The Ancient Gymnasium of Delphi, Sterea: The ruins of the Ancient Gymnasium are found right next to the Sanctuary of Athena Pronea (Tholos), on the southern side of Delphi Archaeological Site. In the ancient times, this was actually a large block of buildings that included the gymnasium, the palaestra, and the baths. These buildings were constructed in the 4th century B.C. and went under many modifications in the centuries that followed.
The gymnasium was the training place, mostly for track and field, for the athletes that participated in the Delphic Games. The athletes were trained for wrestling in the palaestra. In the Hellenistic times, the Gymnasium was also used for intellectual and cultural events, such as lectures. In the Roman times, the baths were rebuilt so that hot water was provided there.
The gymnasium was constructed in two levels. The upper level was used as a training place in case of bad weather. The lower level included the palaestra, which had a square yard surrounded by colonnades with separate rooms. These rooms served as changing rooms, ball courts and possibly a sanctuary dedicated to Hercules or Hermes. On the west side of the palaestra, there was a circular pool with ten meters in diameter and 2 meters deep. Water was coming from Kastalia Spring with special faucets and was being poured into this pool, which was used by the athletes. In the Roman times, this pool has hot water.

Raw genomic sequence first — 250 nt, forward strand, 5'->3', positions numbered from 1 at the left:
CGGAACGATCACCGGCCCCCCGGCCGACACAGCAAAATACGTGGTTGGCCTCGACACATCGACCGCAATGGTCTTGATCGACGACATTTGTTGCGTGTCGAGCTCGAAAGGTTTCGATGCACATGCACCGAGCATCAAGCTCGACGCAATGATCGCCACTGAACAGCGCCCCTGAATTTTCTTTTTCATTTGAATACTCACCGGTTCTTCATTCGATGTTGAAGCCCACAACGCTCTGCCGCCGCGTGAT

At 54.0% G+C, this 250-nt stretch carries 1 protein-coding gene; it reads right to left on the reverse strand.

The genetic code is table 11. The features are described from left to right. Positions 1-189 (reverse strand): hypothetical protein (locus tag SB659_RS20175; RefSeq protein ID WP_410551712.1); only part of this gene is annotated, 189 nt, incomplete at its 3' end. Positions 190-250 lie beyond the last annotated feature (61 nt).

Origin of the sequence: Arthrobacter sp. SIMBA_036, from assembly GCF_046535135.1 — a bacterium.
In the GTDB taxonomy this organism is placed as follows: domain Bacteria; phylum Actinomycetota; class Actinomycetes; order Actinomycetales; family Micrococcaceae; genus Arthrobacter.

In the Byzantine times, a monastery was built on the site of the Gymnasium. This monastery was demolished in 1898 when the excavations on the site of Delphi started.